March 31, 2015
The shortest ballad we’ve recorded to date, “The Sinful Maiden” is a variant of Child Ballad No. 9, “The Fair Flower of Northumberland.” In the Child ballad, an imprisoned knight convinces a young maiden in Northumberland to help him escape to his home in Scotland. She helps to free him and follows him home, however once they reach his native land he reveals that he is already married with children, and demands that she return home to Northumberland. The maiden pleads, begs to be kept even as a servant, but ultimately returns, pleading with her parents for forgiveness.
Here, the story is almost entirely lost. We have a young girl, still in her “nonage” (a minor), release a prisoner. She then begs for her parents’ forgiveness. Niles notes that in some versions, there is a prodigal son aspect to this portion of the ballad, with the parents welcoming their daughter home joyfully. We are not given that scene here.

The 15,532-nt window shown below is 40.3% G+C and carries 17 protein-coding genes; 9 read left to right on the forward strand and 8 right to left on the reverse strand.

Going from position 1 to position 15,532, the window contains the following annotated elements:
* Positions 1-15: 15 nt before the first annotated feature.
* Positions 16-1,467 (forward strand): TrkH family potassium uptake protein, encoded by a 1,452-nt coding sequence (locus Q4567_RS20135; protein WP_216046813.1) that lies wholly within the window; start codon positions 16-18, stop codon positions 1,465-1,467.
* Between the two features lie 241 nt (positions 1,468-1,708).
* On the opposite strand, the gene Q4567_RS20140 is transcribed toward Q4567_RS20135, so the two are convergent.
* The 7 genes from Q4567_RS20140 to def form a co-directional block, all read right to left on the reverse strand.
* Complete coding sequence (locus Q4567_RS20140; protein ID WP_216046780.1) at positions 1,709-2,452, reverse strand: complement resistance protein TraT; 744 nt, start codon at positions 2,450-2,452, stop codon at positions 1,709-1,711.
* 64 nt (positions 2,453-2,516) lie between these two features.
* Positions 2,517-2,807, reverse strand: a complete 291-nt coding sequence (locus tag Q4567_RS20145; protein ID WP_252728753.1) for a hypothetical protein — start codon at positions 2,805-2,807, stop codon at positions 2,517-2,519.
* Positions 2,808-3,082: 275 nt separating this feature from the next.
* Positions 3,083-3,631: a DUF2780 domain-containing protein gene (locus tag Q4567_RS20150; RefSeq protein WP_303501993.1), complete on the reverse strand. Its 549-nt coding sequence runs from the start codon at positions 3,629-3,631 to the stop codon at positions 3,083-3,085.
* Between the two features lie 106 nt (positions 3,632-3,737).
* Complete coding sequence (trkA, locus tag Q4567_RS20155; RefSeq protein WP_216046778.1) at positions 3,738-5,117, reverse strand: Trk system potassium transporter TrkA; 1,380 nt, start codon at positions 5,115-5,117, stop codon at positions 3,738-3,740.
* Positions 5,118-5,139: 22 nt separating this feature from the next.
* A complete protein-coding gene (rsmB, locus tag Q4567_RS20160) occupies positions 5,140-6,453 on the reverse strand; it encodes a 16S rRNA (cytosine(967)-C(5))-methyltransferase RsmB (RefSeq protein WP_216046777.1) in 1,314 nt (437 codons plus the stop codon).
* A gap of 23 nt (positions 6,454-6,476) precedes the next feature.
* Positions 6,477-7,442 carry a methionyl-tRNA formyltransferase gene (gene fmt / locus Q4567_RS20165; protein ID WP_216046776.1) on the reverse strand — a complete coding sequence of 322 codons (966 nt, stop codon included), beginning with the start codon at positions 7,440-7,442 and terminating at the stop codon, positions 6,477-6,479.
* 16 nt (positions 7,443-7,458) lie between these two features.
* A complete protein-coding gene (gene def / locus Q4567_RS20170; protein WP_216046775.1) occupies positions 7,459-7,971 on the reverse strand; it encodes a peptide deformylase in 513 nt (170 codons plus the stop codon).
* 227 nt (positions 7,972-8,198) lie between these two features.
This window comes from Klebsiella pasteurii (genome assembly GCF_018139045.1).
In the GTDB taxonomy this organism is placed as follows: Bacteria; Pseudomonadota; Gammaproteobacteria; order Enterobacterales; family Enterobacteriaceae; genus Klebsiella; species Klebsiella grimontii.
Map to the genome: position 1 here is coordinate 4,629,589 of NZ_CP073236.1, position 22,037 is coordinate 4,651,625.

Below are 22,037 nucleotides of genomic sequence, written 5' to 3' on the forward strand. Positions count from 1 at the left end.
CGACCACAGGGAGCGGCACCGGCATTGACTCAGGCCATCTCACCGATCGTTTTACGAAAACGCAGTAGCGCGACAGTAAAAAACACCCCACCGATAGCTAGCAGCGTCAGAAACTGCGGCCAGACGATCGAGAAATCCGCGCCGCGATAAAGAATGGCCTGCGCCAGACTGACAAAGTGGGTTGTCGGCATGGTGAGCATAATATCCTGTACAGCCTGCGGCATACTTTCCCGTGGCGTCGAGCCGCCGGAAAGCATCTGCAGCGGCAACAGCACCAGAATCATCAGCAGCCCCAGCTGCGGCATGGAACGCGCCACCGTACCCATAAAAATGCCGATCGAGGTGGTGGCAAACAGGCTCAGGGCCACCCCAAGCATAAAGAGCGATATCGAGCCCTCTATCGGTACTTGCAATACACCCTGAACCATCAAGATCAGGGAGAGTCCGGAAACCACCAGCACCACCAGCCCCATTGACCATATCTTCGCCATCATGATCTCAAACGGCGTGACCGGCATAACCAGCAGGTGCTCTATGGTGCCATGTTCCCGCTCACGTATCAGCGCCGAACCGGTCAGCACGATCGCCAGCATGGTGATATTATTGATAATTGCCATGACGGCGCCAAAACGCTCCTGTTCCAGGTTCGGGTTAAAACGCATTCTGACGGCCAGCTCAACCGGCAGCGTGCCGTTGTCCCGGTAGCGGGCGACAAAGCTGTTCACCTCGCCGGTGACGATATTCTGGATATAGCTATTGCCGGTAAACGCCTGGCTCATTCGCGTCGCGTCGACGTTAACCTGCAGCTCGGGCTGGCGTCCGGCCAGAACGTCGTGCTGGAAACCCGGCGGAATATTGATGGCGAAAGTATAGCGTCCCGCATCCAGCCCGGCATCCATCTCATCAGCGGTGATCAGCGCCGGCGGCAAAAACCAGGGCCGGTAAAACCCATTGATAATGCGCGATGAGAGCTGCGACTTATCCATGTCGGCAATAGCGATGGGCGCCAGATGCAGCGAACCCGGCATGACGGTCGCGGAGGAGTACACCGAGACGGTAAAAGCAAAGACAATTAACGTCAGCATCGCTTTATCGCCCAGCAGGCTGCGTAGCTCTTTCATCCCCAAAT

The Sinful Maiden (Niles No. 6) – Collected July 5, 1932 from Solomon Holcom in Whitesburg, KY
As she walked by the jailhouse,
She heard a fellow say,
“It’s getting awful lonesome here,
I’d like to get away.”
Then as she was a silly one,
And in her nonage too,
She stole a key and let him out,
A thing she’d often rue.
“Oh Mother, and oh father,
He said I’d be his wife,
He said he’d love and cherish me
As long as I had life.
“But now I’m coming home to you,
And I hope you’ll let me in,
And soon forget the day that I
Committed all this sin.”